We usually think of hydrogen only when we think of the sun, but the U.S. Department of Energy (DOE) explains that hydrogen is abundant in our environment. It’s stored in water (H2O), hydrocarbons (such as methane, CH4), and other organic matter. One of the challenges of using hydrogen as a fuel comes from being able to efficiently extract it from these compounds.
Currently, the process of “steam reforming,” which is combining high-temperature steam with natural gas to extract hydrogen, accounts for the majority of the hydrogen produced in the United States. Hydrogen can also be produced from water through electrolysis. This is more energy intensive, but can be done using renewable energy, such as wind or solar, and avoiding the harmful emissions associated with other kinds of energy production.
Although the market for hydrogen as a transportation fuel is in its infancy, government and industry are working toward clean, economical, and safe hydrogen production and distribution for widespread use.
During October’s National Hydrogen and Fuel Cell Day, the DOE’s Office of Energy Efficiency and Renewable Energy compiled a list of “10 Things You Might Not Know About Hydrogen and Fuel Cells” here to help those interested in hydrogen to brush up on their knowledge.
How is your H2IQ?
Find easy-to-understand information about hydrogen (H2) and fuel cell technologies here! Increase your H2IQ by checking out these DOE fact sheets and other introductory resources. Also visit the DOE’s hydrogen multimedia page to find infographics, videos, and animations about hydrogen and fuel cell technologies.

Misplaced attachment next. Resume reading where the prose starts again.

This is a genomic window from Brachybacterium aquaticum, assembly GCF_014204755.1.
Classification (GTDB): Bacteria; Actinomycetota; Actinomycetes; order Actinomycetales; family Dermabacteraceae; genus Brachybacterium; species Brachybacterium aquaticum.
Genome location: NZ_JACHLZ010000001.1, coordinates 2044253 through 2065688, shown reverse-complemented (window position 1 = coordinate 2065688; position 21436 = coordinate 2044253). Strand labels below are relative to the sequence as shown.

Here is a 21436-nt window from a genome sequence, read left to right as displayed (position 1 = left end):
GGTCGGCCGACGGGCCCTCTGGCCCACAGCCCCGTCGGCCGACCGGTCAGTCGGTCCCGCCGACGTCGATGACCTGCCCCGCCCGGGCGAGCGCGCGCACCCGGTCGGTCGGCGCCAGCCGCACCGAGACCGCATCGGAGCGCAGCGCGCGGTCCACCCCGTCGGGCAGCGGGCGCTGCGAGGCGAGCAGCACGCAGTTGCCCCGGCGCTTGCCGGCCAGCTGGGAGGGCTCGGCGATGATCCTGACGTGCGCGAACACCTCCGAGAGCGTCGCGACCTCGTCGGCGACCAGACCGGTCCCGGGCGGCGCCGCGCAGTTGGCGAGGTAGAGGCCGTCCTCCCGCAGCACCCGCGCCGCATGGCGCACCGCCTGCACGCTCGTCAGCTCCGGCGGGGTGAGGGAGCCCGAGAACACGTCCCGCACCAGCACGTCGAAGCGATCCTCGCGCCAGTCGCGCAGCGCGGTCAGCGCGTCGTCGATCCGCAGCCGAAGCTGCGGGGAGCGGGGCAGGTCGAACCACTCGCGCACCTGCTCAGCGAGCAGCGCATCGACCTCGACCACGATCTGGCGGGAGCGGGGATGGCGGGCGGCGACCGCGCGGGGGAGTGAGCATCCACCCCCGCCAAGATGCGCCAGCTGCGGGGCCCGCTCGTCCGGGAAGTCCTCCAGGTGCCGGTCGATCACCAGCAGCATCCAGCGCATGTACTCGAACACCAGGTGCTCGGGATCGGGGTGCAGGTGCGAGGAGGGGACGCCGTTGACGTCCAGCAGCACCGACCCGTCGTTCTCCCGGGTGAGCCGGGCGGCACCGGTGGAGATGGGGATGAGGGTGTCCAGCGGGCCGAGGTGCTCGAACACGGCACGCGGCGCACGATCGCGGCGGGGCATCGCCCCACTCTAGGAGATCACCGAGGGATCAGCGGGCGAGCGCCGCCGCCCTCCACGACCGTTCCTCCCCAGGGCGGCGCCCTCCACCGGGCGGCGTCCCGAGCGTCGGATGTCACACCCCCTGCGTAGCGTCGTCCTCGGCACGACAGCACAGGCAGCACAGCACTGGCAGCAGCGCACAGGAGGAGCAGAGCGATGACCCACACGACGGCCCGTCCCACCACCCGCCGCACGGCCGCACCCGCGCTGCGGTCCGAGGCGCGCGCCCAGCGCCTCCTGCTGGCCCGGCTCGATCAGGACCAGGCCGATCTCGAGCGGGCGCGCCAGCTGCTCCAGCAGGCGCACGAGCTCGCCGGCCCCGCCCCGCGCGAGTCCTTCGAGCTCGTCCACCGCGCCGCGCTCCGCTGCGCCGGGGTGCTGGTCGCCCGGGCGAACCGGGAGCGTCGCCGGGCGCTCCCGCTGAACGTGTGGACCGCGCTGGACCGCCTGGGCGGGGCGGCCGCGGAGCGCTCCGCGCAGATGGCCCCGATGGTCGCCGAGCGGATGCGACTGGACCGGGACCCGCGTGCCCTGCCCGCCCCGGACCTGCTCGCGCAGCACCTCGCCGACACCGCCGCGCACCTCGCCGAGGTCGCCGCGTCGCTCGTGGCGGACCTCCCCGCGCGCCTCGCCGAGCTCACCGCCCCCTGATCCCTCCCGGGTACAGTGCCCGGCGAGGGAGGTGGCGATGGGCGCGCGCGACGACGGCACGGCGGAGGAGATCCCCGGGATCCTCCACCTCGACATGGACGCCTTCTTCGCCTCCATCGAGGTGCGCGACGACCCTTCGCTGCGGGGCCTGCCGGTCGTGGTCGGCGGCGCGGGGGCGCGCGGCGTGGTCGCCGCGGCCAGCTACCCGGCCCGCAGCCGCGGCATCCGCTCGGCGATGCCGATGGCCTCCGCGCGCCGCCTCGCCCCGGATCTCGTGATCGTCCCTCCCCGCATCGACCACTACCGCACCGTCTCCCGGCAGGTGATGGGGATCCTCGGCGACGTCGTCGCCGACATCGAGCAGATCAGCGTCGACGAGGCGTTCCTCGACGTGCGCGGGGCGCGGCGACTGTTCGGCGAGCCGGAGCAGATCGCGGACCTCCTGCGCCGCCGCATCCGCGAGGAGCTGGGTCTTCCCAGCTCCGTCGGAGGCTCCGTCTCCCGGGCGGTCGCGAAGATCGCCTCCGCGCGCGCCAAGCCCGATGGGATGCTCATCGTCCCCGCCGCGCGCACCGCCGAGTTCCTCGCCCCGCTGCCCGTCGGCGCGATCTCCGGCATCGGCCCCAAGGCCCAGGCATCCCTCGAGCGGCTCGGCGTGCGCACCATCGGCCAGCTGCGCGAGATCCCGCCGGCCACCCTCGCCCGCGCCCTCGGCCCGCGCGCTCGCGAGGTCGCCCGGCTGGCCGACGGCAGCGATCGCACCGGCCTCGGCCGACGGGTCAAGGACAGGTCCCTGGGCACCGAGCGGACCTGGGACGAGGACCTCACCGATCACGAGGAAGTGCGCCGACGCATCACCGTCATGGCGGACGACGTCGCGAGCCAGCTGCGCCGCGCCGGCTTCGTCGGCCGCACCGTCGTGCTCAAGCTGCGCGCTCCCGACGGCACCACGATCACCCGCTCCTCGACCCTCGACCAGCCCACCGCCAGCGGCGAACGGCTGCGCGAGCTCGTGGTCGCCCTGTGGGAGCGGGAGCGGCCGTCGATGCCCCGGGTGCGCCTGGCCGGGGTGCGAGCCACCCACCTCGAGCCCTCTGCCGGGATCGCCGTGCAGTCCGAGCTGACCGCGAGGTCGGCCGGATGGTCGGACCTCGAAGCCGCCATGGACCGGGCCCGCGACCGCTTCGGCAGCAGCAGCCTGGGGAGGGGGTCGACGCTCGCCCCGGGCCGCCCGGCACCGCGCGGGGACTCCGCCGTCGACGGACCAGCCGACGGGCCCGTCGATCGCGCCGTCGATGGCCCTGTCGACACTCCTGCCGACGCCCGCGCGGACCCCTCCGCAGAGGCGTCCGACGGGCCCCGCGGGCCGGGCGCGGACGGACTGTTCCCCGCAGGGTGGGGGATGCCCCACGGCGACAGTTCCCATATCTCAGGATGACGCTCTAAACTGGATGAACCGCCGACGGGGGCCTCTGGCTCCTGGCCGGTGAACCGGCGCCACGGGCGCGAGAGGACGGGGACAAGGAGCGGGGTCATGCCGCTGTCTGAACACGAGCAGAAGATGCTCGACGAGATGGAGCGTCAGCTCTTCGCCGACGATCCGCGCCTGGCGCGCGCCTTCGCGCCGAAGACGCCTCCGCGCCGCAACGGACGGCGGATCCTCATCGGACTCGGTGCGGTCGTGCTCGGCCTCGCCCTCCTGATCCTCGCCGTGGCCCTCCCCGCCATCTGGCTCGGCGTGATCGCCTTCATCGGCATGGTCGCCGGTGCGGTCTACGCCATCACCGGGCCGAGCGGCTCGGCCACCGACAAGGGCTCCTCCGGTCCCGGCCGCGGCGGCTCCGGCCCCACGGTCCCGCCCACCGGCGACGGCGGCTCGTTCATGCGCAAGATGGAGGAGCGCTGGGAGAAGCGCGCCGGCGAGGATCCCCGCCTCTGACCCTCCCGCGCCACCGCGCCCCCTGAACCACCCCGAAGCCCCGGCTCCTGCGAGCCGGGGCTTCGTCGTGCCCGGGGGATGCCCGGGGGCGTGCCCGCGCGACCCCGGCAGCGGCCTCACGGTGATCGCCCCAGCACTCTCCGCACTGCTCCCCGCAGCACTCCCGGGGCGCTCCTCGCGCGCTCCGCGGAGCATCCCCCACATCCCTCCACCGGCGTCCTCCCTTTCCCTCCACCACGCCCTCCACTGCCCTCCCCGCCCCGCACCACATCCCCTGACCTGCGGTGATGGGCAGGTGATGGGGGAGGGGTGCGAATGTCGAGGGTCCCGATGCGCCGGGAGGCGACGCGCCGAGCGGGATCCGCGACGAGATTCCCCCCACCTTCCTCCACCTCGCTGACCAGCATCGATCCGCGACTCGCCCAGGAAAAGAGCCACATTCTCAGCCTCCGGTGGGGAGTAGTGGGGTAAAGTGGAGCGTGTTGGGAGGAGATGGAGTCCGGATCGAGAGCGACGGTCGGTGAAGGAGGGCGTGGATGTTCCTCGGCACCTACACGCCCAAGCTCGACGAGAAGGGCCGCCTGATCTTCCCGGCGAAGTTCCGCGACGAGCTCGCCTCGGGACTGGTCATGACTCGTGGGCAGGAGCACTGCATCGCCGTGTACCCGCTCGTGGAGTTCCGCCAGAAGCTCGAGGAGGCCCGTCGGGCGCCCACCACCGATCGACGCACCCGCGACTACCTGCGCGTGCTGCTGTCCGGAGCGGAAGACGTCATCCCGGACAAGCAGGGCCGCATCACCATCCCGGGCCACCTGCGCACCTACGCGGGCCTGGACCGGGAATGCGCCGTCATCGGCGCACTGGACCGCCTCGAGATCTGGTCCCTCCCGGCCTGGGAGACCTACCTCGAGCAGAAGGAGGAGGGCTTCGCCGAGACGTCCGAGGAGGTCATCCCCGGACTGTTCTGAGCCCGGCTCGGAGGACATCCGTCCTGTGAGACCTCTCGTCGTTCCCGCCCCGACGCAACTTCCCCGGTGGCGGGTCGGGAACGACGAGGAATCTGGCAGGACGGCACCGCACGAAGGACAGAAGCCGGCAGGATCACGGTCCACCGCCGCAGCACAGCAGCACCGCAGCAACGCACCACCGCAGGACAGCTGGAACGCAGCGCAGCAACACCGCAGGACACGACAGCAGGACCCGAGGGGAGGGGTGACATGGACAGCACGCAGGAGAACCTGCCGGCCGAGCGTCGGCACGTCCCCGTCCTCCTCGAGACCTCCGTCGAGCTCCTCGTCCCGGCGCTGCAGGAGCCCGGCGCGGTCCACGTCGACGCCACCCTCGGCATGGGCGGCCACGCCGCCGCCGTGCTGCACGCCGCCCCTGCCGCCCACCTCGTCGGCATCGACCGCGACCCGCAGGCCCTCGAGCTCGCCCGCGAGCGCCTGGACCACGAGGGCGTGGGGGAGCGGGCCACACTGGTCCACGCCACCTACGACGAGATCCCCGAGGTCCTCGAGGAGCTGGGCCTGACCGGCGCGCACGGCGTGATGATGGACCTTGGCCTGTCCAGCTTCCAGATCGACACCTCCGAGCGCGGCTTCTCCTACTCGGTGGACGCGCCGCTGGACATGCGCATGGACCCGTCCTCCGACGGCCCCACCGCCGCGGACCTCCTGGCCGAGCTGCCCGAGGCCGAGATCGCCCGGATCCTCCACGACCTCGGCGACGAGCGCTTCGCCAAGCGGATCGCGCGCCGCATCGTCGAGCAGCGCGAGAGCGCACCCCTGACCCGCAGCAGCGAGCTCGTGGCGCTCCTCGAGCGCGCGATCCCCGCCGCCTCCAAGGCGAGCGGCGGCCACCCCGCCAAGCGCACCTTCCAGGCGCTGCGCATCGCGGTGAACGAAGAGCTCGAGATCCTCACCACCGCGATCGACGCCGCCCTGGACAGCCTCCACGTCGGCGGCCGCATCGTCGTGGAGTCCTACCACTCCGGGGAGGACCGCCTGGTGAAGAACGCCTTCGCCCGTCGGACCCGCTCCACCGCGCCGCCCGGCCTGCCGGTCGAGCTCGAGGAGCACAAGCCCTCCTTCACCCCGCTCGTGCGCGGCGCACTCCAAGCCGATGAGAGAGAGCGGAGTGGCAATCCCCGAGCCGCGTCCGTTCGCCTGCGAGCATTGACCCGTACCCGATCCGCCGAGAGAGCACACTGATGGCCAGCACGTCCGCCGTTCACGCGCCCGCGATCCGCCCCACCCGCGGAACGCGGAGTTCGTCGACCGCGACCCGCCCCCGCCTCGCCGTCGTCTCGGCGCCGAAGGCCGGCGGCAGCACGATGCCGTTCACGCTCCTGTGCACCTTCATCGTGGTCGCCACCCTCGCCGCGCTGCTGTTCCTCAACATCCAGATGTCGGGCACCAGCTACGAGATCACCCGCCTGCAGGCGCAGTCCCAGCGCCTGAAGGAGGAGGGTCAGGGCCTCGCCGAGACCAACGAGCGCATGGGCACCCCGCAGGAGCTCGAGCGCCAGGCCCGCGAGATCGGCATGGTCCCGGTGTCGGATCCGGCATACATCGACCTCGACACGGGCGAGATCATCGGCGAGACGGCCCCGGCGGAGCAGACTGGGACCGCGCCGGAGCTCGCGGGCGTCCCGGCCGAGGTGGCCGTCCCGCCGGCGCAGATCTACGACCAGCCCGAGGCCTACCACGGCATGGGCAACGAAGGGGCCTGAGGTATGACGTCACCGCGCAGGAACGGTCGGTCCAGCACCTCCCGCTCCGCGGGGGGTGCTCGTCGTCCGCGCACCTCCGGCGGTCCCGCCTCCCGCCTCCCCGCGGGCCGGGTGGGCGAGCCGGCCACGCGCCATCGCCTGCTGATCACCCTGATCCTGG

Increase Your H2IQ Training Resource
Share the knowledge and download our Increase Your H2IQ 101 Training Resource for a general audience.
Basic Fact Sheets
These fact sheets provide a basic introduction to hydrogen and fuel cell technologies for non-technical audiences.
- Fuel Cell Technologies Office Fact Sheet
- Fuel Cell Technologies Office Flyer
- Progress and Accomplishments in Hydrogen and Fuel Cells
- Highlights from U.S. Department of Energy’s Fuel Cell Recovery Act Projects
- Careers in Fuel Cell Technologies
- Hydrogen Production
- Hydrogen Delivery
- Hydrogen Storage
- Fuel Cells
- Manufacturing R&D
- Safety, Codes, and Standards
- Technology Validation
- Education and Outreach
- Market Transformation
- Fuel Cells for Stationary Power Applications
- Early Markets: Fuel Cells for Material Handling Equipment
- Early Markets: Fuel Cells for Backup Power
- Fuel Cells Powering Critical Infrastructure in Disasters
- World’s First Tri-Generation Energy Station—Fountain Valley
- Hydrogen-Powered Buses
- Comparison of Fuel Cell Technologies
Fuel Cell Technologies Office Energy Basics
Additional Basics Resources
- Fuel cell electric vehicles (Alternative Fuels Data Center)
- Hydrogen as a vehicle fuel (Alternative Fuels Data Center)
- Fuel cell vehicle basics (FuelEconomy.gov)
Need More In-Depth Information?
Visit our information resources pages, where you can access general, technical, and programmatic publications and presentations; link to the websites of other organizations working to advance hydrogen and fuel cells; and find definitions for words related to hydrogen and fuel cell technology.